Democrats take stand for voting rights during special session

Marisa Huerta

During the Texas Legislature’s special session Monday, a majority of Democrats left Texas for Washington D.C. to avoid voting on an elections bill that would restrict voting opportunities — a move that comes as many UT students urge lawmakers to fight against voter suppression.

The new bills would limit polling hours, the number of polling  locations and increase access for partisan poll watchers. Democrats avoided a vote on the new bills, which were likely to pass, with their departure, but the future of the bills remains uncertain.

David Prindle, a government professor in the College of Liberal Arts, said Texas Republicans have historically discouraged minorities to vote and are attempting to justify voter suppression under the guise of election integrity.

“After outlawing the poll tax in 1964, they can’t directly charge minorities for voting anymore,” Prindle said. “So now they’re indirectly charging minorities by making it more difficult and costly in terms of time, effort and knowledge.”

Prindle said the bill will mean limiting voting hours as well as the ways one person can help other people to vote.

“When we are talking about these issues, we’re not just talking about who wins and loses, and we’re not just talking about a legal dry set of rules — we’re talking about right and wrong,” Prindle said. “What the Republicans are attempting to do is make Texas into a non-democracy, which under democratic theory, would mean that it is an illegitimate government.”

Texas Rising member Ric Galvan said their organization will be attending the special session, recruiting people to testify and encouraging lawmakers to fight against the elections bill.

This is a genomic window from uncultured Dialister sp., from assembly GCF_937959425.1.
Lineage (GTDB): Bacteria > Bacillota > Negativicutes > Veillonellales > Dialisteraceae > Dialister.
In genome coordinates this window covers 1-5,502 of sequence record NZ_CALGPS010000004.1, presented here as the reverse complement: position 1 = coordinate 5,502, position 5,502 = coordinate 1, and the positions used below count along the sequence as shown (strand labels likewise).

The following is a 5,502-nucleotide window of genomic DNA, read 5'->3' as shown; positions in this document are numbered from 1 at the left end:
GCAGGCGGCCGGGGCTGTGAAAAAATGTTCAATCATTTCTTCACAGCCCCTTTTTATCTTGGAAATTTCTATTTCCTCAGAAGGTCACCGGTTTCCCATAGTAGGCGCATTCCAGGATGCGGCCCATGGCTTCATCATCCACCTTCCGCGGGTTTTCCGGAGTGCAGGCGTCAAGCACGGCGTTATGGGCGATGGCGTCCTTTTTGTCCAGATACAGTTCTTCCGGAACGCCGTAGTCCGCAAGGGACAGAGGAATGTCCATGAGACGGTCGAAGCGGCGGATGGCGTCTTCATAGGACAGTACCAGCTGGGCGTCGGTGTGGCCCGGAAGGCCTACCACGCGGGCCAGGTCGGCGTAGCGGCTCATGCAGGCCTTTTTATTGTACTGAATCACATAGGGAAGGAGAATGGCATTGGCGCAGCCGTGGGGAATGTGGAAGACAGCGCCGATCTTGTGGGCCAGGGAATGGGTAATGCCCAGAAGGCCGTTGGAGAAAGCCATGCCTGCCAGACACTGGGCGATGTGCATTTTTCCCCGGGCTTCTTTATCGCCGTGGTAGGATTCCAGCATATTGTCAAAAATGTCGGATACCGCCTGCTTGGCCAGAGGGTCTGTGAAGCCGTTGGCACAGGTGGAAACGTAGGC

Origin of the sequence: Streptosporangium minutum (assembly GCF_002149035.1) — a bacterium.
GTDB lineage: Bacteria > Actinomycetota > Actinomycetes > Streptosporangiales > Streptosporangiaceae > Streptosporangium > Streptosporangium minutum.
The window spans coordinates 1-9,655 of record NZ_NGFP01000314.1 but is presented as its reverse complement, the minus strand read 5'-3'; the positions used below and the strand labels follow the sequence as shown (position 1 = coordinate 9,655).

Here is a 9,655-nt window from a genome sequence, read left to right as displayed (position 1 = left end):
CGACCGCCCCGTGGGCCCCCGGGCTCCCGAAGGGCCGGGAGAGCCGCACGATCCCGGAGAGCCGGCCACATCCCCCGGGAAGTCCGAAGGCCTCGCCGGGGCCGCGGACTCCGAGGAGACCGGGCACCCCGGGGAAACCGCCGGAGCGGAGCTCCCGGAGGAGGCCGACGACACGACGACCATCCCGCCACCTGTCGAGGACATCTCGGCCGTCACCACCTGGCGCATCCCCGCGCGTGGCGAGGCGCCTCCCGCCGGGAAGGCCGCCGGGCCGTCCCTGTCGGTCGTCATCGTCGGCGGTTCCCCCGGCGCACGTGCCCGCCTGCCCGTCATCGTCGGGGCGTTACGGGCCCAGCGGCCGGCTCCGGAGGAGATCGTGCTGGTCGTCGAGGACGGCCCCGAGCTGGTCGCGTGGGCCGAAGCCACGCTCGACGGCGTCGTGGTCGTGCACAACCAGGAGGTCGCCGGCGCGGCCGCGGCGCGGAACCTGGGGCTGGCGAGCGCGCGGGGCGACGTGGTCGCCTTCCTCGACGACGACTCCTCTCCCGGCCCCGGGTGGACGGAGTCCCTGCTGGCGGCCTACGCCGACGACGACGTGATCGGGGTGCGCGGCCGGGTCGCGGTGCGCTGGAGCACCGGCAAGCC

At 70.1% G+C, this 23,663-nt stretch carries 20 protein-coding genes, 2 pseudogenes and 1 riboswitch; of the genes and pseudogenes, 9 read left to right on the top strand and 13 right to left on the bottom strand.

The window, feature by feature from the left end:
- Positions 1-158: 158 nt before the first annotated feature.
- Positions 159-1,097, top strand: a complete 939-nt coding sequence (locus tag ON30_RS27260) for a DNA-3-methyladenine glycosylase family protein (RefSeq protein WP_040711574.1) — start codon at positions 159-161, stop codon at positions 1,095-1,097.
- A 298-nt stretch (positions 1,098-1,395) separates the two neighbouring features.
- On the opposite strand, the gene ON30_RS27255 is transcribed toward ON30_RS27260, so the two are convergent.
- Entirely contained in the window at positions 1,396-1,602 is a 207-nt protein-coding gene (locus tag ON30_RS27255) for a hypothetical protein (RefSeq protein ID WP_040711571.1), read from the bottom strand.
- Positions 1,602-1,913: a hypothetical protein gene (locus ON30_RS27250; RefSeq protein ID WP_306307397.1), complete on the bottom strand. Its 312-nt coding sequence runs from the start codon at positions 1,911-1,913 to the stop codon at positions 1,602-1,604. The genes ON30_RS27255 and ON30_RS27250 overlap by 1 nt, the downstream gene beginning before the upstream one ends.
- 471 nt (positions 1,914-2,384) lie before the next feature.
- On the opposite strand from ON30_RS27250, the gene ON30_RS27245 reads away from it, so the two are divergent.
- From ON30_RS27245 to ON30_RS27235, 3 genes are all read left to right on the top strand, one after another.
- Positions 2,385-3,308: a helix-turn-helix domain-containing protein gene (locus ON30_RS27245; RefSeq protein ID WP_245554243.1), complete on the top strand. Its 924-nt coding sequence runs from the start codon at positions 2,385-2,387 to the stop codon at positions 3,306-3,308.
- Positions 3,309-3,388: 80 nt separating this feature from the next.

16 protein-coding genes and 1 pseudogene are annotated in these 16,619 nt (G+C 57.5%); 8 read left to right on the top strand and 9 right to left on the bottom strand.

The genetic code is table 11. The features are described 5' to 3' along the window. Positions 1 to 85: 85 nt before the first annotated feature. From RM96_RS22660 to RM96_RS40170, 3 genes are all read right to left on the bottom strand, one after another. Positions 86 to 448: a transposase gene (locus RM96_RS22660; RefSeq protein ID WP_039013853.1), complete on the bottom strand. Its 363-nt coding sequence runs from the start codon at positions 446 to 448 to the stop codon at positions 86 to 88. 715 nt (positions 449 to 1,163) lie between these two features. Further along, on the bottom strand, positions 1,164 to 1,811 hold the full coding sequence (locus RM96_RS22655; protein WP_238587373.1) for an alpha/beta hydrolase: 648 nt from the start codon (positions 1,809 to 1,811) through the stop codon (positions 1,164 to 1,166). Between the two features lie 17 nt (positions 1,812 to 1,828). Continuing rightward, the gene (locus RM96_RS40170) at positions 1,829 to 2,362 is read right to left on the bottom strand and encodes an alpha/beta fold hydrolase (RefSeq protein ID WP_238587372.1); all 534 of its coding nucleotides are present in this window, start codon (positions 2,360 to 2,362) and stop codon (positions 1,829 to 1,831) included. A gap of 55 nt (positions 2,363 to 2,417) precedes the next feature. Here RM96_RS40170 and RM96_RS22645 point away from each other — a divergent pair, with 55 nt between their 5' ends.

“I don’t know what the goal is here besides making it harder to vote,” history senior Galvan said. “Limiting early voting times or taking away polling locations from communities of color and working-class communities all across the state, or even just allowing partisan poll watchers to watch people vote, literally as they’re voting; things like that are just taking away the accessibility to vote and it’s used to intimidate people at the polls.”

Galvan stressed the importance of students and young people getting involved because he said this special session will go by quickly.

“There are going to be attacks on our individual liberties, so if we want to stop those things and actually push the things that matter to us, we need to do it now,” Galvan said.

Government junior Chris Vasquez, who worked as a legislative intern during the last session under State Rep. Ana-María Ramos, said even though Democrats are in a minority, they will continue to fight back.

“The quorum break was the most historic moment of the 87 legislative session,” Vasquez said. “That was the one moment when the country realized that the Texas House Democrats were going to fight regardless of if we have the majority and whether or not we have a shot at stopping the worst of the worst.”